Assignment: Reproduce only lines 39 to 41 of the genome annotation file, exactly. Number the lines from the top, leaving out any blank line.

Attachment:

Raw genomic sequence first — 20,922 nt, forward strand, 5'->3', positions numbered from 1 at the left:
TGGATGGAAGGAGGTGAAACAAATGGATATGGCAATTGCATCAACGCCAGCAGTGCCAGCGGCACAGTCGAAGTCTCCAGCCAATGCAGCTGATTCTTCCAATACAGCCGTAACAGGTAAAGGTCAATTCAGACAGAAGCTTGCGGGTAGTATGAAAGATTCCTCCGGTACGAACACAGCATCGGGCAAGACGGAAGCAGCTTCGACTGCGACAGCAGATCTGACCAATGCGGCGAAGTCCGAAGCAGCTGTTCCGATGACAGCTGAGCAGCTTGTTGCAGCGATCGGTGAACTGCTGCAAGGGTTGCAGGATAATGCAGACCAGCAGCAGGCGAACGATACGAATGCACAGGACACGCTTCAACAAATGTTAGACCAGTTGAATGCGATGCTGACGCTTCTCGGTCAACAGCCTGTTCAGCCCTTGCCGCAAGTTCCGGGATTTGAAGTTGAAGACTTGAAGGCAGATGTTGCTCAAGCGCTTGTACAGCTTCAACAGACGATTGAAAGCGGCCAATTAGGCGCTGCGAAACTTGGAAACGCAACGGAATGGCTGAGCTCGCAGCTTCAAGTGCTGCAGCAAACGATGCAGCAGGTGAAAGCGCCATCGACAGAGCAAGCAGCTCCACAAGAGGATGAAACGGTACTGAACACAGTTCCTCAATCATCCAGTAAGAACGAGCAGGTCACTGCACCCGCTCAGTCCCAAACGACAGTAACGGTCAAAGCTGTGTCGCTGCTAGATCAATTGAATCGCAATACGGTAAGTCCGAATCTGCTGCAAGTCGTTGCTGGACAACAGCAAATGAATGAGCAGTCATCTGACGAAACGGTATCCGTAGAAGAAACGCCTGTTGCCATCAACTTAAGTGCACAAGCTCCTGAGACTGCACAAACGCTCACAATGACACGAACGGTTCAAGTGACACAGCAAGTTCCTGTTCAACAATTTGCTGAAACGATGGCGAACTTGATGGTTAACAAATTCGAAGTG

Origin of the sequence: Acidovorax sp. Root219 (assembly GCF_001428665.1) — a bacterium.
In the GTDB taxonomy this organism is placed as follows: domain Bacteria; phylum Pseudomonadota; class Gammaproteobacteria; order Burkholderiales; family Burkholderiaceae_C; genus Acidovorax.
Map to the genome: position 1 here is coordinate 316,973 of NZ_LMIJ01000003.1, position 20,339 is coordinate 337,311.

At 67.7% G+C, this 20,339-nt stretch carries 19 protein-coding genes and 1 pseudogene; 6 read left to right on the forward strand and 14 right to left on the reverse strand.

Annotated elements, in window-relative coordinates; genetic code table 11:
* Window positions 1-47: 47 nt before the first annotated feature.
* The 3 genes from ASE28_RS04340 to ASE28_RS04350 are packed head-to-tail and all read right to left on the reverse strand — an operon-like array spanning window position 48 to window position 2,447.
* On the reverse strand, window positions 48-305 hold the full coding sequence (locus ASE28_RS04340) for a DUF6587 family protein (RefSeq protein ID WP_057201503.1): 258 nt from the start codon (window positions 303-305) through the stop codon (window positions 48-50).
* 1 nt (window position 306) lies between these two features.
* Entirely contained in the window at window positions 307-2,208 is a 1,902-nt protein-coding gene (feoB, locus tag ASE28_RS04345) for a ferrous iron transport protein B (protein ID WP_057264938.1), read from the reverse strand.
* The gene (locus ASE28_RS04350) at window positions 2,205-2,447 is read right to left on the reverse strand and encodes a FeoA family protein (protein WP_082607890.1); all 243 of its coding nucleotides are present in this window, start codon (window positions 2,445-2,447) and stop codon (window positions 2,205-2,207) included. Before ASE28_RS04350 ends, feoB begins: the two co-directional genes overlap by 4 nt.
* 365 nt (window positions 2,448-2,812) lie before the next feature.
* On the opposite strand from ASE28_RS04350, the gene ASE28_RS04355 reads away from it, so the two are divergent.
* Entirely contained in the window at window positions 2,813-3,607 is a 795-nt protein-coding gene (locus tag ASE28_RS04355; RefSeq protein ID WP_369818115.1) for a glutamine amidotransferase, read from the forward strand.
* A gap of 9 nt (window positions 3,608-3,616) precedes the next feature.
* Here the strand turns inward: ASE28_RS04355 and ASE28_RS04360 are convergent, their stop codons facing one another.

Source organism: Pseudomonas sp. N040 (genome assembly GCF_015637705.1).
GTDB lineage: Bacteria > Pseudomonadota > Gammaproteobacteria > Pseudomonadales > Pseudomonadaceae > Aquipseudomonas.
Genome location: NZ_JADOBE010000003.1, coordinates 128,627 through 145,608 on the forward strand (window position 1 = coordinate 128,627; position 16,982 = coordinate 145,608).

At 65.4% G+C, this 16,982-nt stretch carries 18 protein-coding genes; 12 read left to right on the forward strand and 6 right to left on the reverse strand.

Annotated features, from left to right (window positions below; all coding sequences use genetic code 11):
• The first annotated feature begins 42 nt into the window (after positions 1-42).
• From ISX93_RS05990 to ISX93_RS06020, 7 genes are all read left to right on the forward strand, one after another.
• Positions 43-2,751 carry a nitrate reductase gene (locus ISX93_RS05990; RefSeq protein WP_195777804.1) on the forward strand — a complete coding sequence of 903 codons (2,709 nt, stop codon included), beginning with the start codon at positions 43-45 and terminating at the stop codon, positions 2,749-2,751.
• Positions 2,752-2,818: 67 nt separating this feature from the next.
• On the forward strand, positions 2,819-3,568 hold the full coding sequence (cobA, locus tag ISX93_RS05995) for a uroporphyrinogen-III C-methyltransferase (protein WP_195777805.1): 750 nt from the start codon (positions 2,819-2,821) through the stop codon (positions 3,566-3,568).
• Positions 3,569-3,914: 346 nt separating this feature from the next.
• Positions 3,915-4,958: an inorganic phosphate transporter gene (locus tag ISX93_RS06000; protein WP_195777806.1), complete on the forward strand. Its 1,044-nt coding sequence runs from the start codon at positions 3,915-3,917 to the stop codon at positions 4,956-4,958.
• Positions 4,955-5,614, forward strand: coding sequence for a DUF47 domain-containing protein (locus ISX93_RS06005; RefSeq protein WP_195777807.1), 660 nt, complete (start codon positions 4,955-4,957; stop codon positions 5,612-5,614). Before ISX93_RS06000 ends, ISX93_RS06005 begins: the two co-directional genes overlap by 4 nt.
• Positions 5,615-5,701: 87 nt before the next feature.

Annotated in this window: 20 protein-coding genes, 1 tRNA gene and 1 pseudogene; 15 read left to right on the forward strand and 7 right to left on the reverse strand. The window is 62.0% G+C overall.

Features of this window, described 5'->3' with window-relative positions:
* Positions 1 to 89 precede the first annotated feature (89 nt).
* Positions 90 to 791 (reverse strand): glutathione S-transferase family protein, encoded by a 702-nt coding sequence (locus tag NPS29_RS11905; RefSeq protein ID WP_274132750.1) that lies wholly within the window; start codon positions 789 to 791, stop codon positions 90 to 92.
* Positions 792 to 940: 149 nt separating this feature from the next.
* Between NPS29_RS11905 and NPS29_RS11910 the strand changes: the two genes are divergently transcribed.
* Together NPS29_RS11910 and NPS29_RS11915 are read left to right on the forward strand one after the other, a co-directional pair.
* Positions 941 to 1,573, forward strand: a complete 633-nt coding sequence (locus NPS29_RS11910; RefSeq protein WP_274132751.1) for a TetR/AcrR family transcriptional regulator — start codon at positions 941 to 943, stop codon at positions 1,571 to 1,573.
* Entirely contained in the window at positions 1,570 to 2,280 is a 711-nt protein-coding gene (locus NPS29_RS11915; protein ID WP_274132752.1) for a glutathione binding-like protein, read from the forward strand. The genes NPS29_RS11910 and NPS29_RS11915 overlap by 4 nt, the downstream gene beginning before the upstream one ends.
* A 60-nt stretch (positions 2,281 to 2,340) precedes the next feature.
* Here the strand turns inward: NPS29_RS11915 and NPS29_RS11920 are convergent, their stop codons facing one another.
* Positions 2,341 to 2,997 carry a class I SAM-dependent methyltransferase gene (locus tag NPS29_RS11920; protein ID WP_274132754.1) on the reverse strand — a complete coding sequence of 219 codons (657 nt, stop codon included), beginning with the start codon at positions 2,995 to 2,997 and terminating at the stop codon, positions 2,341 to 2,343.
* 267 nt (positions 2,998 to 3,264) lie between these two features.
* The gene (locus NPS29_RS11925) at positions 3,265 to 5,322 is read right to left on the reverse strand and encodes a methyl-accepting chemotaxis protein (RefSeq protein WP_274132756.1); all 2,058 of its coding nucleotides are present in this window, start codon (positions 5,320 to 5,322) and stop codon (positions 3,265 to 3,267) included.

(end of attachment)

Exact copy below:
* Together NPS29_RS11910 and NPS29_RS11915 are read left to right on the forward strand one after the other, a co-directional pair.
* Positions 941 to 1,573, forward strand: a complete 633-nt coding sequence (locus NPS29_RS11910; RefSeq protein WP_274132751.1) for a TetR/AcrR family transcriptional regulator — start codon at positions 941 to 943, stop codon at positions 1,571 to 1,573.
* Entirely contained in the window at positions 1,570 to 2,280 is a 711-nt protein-coding gene (locus NPS29_RS11915; protein ID WP_274132752.1) for a glutathione binding-like protein, read from the forward strand. The genes NPS29_RS11910 and NPS29_RS11915 overlap by 4 nt, the downstream gene beginning before the upstream one ends.